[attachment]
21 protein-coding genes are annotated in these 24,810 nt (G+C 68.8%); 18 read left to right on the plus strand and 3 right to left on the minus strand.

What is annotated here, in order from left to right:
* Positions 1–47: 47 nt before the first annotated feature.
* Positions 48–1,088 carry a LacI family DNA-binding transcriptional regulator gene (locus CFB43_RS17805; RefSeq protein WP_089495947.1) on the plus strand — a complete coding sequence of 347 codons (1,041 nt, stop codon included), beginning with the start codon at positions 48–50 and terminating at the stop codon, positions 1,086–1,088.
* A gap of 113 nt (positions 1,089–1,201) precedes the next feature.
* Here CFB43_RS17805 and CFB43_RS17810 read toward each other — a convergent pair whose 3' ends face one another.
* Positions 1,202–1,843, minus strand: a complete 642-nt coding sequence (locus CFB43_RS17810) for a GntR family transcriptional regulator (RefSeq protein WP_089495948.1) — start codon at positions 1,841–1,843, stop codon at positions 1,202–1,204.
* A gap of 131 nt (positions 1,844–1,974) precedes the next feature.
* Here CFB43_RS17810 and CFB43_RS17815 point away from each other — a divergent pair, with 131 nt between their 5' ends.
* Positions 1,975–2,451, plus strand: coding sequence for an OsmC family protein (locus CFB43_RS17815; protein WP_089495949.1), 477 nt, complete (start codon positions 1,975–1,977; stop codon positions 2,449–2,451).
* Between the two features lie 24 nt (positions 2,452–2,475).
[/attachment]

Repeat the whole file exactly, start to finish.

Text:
21 protein-coding genes are annotated in these 24,810 nt (G+C 68.8%); 18 read left to right on the plus strand and 3 right to left on the minus strand.

What is annotated here, in order from left to right:
* Positions 1–47: 47 nt before the first annotated feature.
* Positions 48–1,088 carry a LacI family DNA-binding transcriptional regulator gene (locus CFB43_RS17805; RefSeq protein WP_089495947.1) on the plus strand — a complete coding sequence of 347 codons (1,041 nt, stop codon included), beginning with the start codon at positions 48–50 and terminating at the stop codon, positions 1,086–1,088.
* A gap of 113 nt (positions 1,089–1,201) precedes the next feature.
* Here CFB43_RS17805 and CFB43_RS17810 read toward each other — a convergent pair whose 3' ends face one another.
* Positions 1,202–1,843, minus strand: a complete 642-nt coding sequence (locus CFB43_RS17810) for a GntR family transcriptional regulator (RefSeq protein WP_089495948.1) — start codon at positions 1,841–1,843, stop codon at positions 1,202–1,204.
* A gap of 131 nt (positions 1,844–1,974) precedes the next feature.
* Here CFB43_RS17810 and CFB43_RS17815 point away from each other — a divergent pair, with 131 nt between their 5' ends.
* Positions 1,975–2,451, plus strand: coding sequence for an OsmC family protein (locus CFB43_RS17815; protein WP_089495949.1), 477 nt, complete (start codon positions 1,975–1,977; stop codon positions 2,449–2,451).
* Between the two features lie 24 nt (positions 2,452–2,475).